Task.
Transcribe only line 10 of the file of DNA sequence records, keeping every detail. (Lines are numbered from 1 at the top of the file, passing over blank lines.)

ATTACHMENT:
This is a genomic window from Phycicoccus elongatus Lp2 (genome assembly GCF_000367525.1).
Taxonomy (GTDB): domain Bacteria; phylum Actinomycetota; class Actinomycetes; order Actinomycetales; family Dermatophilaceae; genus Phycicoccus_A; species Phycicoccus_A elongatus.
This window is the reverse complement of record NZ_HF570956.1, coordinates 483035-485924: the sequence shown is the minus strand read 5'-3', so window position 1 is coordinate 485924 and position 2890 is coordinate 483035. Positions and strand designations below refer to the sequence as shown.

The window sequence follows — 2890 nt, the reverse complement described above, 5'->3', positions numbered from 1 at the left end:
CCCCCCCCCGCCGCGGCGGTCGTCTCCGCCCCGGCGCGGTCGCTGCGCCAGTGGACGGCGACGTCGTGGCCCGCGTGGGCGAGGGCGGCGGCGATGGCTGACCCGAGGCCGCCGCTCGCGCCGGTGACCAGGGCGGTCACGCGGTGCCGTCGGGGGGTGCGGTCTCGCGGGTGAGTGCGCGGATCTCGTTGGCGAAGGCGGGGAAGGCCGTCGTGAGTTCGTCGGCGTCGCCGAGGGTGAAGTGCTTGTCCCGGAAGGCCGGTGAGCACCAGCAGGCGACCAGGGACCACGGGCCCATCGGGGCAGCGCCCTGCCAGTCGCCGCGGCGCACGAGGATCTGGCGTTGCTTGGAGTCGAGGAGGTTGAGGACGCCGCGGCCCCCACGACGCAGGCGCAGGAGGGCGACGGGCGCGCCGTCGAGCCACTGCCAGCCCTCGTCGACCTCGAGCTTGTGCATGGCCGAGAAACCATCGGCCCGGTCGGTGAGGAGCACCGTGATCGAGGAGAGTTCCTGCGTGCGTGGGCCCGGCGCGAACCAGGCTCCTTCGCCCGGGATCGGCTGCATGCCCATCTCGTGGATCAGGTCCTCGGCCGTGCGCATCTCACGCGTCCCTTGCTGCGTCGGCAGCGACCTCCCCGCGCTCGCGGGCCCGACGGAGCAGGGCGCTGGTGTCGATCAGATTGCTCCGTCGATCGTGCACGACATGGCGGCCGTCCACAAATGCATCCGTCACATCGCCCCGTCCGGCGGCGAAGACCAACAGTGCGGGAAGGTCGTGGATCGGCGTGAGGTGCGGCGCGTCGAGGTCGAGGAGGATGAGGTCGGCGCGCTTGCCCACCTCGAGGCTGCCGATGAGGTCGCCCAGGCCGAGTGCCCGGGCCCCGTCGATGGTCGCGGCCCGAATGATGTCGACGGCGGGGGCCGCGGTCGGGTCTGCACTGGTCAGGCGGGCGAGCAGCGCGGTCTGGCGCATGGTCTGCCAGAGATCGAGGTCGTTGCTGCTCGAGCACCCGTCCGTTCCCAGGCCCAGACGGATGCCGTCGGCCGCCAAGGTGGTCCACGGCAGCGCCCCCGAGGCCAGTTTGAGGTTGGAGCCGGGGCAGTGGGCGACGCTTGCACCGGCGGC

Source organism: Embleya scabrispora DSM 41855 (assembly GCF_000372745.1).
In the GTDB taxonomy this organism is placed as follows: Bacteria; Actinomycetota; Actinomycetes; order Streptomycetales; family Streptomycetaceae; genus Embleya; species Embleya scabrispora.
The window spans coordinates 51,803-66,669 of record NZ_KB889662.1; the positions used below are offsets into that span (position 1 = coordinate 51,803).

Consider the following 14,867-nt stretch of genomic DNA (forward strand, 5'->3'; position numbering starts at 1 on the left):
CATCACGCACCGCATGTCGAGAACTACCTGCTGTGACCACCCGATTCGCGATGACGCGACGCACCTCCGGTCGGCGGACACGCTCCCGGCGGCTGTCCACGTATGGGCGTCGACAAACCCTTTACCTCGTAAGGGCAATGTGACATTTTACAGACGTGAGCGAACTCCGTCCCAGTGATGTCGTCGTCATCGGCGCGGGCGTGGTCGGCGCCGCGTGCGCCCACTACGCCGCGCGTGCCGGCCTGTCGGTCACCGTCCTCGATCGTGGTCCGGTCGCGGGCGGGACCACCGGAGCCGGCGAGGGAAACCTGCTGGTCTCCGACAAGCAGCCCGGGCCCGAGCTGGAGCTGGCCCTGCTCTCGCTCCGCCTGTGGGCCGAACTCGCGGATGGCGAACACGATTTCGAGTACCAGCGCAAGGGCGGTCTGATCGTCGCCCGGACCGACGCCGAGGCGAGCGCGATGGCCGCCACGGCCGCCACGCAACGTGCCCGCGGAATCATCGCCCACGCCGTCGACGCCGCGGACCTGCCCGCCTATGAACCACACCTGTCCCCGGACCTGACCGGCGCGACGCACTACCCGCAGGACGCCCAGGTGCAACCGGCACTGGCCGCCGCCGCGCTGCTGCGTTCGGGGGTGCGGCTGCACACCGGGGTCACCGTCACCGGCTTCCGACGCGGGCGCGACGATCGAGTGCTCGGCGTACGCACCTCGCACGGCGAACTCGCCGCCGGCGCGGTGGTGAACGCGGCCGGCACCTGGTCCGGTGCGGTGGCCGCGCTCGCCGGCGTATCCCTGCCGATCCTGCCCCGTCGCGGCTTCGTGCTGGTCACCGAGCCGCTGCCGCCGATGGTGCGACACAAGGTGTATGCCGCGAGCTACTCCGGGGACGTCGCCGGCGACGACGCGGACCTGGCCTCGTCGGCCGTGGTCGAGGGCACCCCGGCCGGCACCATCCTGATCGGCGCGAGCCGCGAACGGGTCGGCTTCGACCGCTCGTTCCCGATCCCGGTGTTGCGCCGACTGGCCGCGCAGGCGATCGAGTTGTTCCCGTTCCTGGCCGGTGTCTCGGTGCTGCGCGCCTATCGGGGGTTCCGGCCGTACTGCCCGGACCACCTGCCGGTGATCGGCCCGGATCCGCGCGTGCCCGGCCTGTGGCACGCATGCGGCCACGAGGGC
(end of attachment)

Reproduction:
CATCACGCACCGCATGTCGAGAACTACCTGCTGTGACCACCCGATTCGCGATGACGCGACGCACCTCCGGTCGGCGGACACGCTCCCGGCGGCTGTCCACGTATGGGCGTCGACAAACCCTTTACCTCGTAAGGGCAATGTGACATTTTACAGACGTGAGCGAACTCCGTCCCAGTGATGTCGTCGTCATCGGCGCGGGCGTGGTCGGCGCCGCGTGCGCCCACTACGCCGCGCGTGCCGGCCTGTCGGTCACCGTCCTCGATCGTGGTCCGGTCGCGGGCGGGACCACCGGAGCCGGCGAGGGAAACCTGCTGGTCTCCGACAAGCAGCCCGGGCCCGAGCTGGAGCTGGCCCTGCTCTCGCTCCGCCTGTGGGCCGAACTCGCGGATGGCGAACACGATTTCGAGTACCAGCGCAAGGGCGGTCTGATCGTCGCCCGGACCGACGCCGAGGCGAGCGCGATGGCCGCCACGGCCGCCACGCAACGTGCCCGCGGAATCATCGCCCACGCCGTCGACGCCGCGGACCTGCCCGCCTATGAACCACACCTGTCCCCGGACCTGACCGGCGCGACGCACTACCCGCAGGACGCCCAGGTGCAACCGGCACTGGCCGCCGCCGCGCTGCTGCGTTCGGGGGTGCGGCTGCACACCGGGGTCACCGTCACCGGCTTCCGACGCGGGCGCGACGATCGAGTGCTCGGCGTACGCACCTCGCACGGCGAACTCGCCGCCGGCGCGGTGGTGAACGCGGCCGGCACCTGGTCCGGTGCGGTGGCCGCGCTCGCCGGCGTATCCCTGCCGATCCTGCCCCGTCGCGGCTTCGTGCTGGTCACCGAGCCGCTGCCGCCGATGGTGCGACACAAGGTGTATGCCGCGAGCTACTCCGGGGACGTCGCCGGCGACGACGCGGACCTGGCCTCGTCGGCCGTGGTCGAGGGCACCCCGGCCGGCACCATCCTGATCGGCGCGAGCCGCGAACGGGTCGGCTTCGACCGCTCGTTCCCGATCCCGGTGTTGCGCCGACTGGCCGCGCAGGCGATCGAGTTGTTCCCGTTCCTGGCCGGTGTCTCGGTGCTGCGCGCCTATCGGGGGTTCCGGCCGTACTGCCCGGACCACCTGCCGGTGATCGGCCCGGATCCGCGCGTGCCCGGCCTGTGGCACGCATGCGGCCACGAGGGC